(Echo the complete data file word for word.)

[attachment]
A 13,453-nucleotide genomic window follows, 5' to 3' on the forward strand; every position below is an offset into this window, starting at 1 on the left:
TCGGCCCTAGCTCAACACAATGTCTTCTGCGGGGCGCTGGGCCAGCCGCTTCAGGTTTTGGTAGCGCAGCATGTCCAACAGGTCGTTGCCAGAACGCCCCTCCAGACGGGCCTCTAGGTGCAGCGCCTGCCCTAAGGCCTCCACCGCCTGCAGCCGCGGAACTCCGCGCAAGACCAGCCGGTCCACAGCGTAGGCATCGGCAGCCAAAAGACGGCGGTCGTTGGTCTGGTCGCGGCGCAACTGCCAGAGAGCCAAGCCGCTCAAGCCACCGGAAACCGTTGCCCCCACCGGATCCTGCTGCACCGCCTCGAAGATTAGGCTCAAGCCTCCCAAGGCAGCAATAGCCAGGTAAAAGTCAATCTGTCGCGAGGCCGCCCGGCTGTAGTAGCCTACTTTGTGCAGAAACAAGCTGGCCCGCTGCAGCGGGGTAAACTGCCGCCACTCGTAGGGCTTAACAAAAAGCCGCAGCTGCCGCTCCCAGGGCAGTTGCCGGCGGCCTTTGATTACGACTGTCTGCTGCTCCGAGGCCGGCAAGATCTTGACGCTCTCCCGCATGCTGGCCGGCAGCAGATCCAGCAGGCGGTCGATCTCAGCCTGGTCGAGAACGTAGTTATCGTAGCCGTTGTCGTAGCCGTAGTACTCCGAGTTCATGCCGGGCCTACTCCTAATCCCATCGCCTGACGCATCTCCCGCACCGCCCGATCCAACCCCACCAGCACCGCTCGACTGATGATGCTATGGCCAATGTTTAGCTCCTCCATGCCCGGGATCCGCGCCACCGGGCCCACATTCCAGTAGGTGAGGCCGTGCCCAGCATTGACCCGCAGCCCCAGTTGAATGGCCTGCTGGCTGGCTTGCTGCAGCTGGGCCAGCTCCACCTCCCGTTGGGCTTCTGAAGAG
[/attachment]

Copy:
A 13,453-nucleotide genomic window follows, 5' to 3' on the forward strand; every position below is an offset into this window, starting at 1 on the left:
TCGGCCCTAGCTCAACACAATGTCTTCTGCGGGGCGCTGGGCCAGCCGCTTCAGGTTTTGGTAGCGCAGCATGTCCAACAGGTCGTTGCCAGAACGCCCCTCCAGACGGGCCTCTAGGTGCAGCGCCTGCCCTAAGGCCTCCACCGCCTGCAGCCGCGGAACTCCGCGCAAGACCAGCCGGTCCACAGCGTAGGCATCGGCAGCCAAAAGACGGCGGTCGTTGGTCTGGTCGCGGCGCAACTGCCAGAGAGCCAAGCCGCTCAAGCCACCGGAAACCGTTGCCCCCACCGGATCCTGCTGCACCGCCTCGAAGATTAGGCTCAAGCCTCCCAAGGCAGCAATAGCCAGGTAAAAGTCAATCTGTCGCGAGGCCGCCCGGCTGTAGTAGCCTACTTTGTGCAGAAACAAGCTGGCCCGCTGCAGCGGGGTAAACTGCCGCCACTCGTAGGGCTTAACAAAAAGCCGCAGCTGCCGCTCCCAGGGCAGTTGCCGGCGGCCTTTGATTACGACTGTCTGCTGCTCCGAGGCCGGCAAGATCTTGACGCTCTCCCGCATGCTGGCCGGCAGCAGATCCAGCAGGCGGTCGATCTCAGCCTGGTCGAGAACGTAGTTATCGTAGCCGTTGTCGTAGCCGTAGTACTCCGAGTTCATGCCGGGCCTACTCCTAATCCCATCGCCTGACGCATCTCCCGCACCGCCCGATCCAACCCCACCAGCACCGCTCGACTGATGATGCTATGGCCAATGTTTAGCTCCTCCATGCCCGGGATCCGCGCCACCGGGCCCACATTCCAGTAGGTGAGGCCGTGCCCAGCATTGACCCGCAGCCCCAGTTGAATGGCCTGCTGGCTGGCTTGCTGCAGCTGGGCCAGCTCCACCTCCCGTTGGGCTTCTGAAGAG